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Una Rosa

Xenia Rubinos

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1
ice princess
00:00:56

Chris Tabron, Mixer - Xenia Rubinos, Producer, MainArtist, ComposerLyricist - Marco Buccelli, Producer - Jaba Jaba Music, MusicPublisher

2021 Anti 2021 Anti

2
Una Rosa
00:02:59

Copyright Control, MusicPublisher - Chris Tabron, Mixer - Xenia Rubinos, Producer, MainArtist - Marco Buccelli, Producer - Enrique Pedreria, ComposerLyricist

2021 Anti 2021 Anti

3
Ay Hombre
00:04:18

Chris Tabron, Mixer - Xenia Rubinos, Producer, MainArtist, ComposerLyricist - Marco Buccelli, Producer - Jaba Jaba Music, MusicPublisher

2021 Anti 2021 Anti

4
Working All The Time
00:02:00

Chris Tabron, Mixer - Xenia Rubinos, Producer, MainArtist, ComposerLyricist - Marco Buccelli, Producer - Jaba Jaba Music, MusicPublisher

2021 Anti 2021 Anti

5
Sacude
00:04:10

Chris Tabron, Mixer - Xenia Rubinos, Producer, MainArtist, ComposerLyricist - Marco Buccelli, Producer - Jaba Jaba Music, MusicPublisher

2021 Anti 2021 Anti

6
Who Shot Ya?
00:03:31

Xenia Rubinos, Producer, MainArtist, ComposerLyricist - Marco Buccelli, Producer, Mixer - Jaba Jaba Music, MusicPublisher

2021 Anti 2020 Anti

7
Cógelo Suave
00:03:23

Chris Tabron, Mixer - Xenia Rubinos, Producer, MainArtist, ComposerLyricist - Marco Buccelli, Producer - Jaba Jaba Music, MusicPublisher

2021 Anti 2021 Anti

8
Darkest Hour
00:01:39

Chris Tabron, Mixer - Xenia Rubinos, Producer, MainArtist, ComposerLyricist - Marco Buccelli, Producer - Jaba Jaba Music, MusicPublisher

2021 Anti 2021 Anti

9
Don't Put Me In Red
00:03:46

Chris Tabron, Mixer - Xenia Rubinos, Producer, MainArtist, ComposerLyricist - Marco Buccelli, Producer - Jaba Jaba Music, MusicPublisher

2021 Anti 2021 Anti

10
Worst Behavior
00:03:12

Chris Tabron, Mixer - Xenia Rubinos, Producer, MainArtist, ComposerLyricist - Marco Buccelli, Producer - Jaba Jaba Music, MusicPublisher

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11
Did My Best
00:04:42

Xenia Rubinos, MainArtist, ComposerLyricist - Jaba Jaba Music, MusicPublisher

2021 Anti 2021 Anti

12
Si Llego
00:03:18

Chris Tabron, Mixer - Xenia Rubinos, Producer, MainArtist, ComposerLyricist - Marco Buccelli, Producer - Jaba Jaba Music, MusicPublisher

2021 Anti 2021 Anti

13
What Is This Voice?
00:02:42

Chris Tabron, Mixer - Xenia Rubinos, Producer, MainArtist, ComposerLyricist - Marco Buccelli, Producer - Jaba Jaba Music, MusicPublisher

2021 Anti 2021 Anti

14
FIN
00:01:05

Chris Tabron, Mixer - Xenia Rubinos, Producer, MainArtist, ComposerLyricist - Marco Buccelli, Producer - Jaba Jaba Music, MusicPublisher

2021 Anti 2021 Anti

Album Description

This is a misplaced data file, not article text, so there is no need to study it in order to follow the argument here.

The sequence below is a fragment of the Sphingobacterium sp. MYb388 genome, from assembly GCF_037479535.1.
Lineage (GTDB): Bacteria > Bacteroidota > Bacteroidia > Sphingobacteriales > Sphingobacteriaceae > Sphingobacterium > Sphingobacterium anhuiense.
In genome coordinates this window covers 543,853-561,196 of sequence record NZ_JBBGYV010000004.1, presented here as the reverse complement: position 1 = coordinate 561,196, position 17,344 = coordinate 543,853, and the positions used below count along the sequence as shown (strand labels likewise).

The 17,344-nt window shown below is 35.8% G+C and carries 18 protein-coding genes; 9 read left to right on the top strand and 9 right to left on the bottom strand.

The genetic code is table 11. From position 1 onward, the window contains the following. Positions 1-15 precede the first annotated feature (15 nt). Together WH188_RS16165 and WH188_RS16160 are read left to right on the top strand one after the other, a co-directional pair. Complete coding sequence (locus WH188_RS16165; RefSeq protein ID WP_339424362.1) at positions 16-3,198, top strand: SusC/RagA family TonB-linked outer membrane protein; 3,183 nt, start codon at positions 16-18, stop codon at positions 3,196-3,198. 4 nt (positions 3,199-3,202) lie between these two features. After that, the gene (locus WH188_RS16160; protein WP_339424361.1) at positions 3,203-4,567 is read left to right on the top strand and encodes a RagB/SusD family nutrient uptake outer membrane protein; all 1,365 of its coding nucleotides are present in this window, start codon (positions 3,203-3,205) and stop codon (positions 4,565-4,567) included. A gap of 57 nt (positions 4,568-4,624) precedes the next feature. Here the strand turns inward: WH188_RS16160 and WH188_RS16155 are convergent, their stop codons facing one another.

Worn down from touring for her acclaimed 2016 album, Black Terry Cat—a remarkable melding of Erykah Badu-style hip-hop, neo-soul, wild synth noise, Latinx traditions and loads of swagger—Xenia Rubinos saw a curandero. The healer diagnosed the Connecticut-born Rubinos, whose mother is Puerto Rican and father is Cuban, with "perdida de espiritu": a loss of spirit. But there was hope, as he assured her she hadn't lost her gift of music. To revive herself, Rubinos looked to the past, recalling a wind-up lamp in her abuelita's home that played the dreamy, romantic traditional "Una Rosa"; she used that to create her own version of the song, with airy flute that turns more aggressive, underscored by looming bass, as the song and, presumably, Rubinos, moves forward. Una Rosa feels, and is, different from her past work—it's more electronic and with more Spanish lyrics. That's incredibly striking on "Sacude," which alternates between spare clave and hip-hop-meets-rumba thump as Rubinos slips between Spanish and English. "I'm carrying the weight for both of us," she sings, the pulsing, throbbing music evoking pain and fear. And if she doesn't let it go, death will come: "Cuanto quisiera salir de esto ya/ Si sigo este rumbo/ Pronto me sorprende la muerte." That dilemma of trying to keep it all together also plays out in the lightly bouncing '90s R&B of "Cogélo Suave," as Rubinos' smooth assurance of "I'm doin' fine like all the time" confusingly crashes into an admittance of "well, I don't know"—which then dissolves into a nonsensical "menamena" chant. R&B-inflected "Don't Put Me in Red" cleverly puts it straight to concert-venue lighting engineers who like to give her fiery-tinted "Latina lighting." "Dress me, undress me/ I'm so spicy, you don't like me" go the snappy verses, before she croons like Sade: "Don't you put me in red/ I hate it." "Working All the Time" weaves in air sirens and an early Destiny's Child vibe to cast side-eye at the trap of capitalism; bright-and-shiny "Who Shot Ya," with its stuttering "get it get it get it," is about cheering people to stand up for themselves rather than putting their faith in power players: "Get their rest, get their peace, get their money, get their justice—to get up and get it," Rubinos has said. But perhaps the most stunning moment on the record is the pulsing electronica of "Did My Best," about the shock of a loved one's sudden death. Against a backdrop of industrial-sounding chaos, Rubinos adopts a robotic voice; you might expect it to be cold, but it's painfully human. "I didn't even get to say goodbye," she yells with so much confusion and angst, the intimacy is almost unbearable. © Shelly Ridenour/Qobuz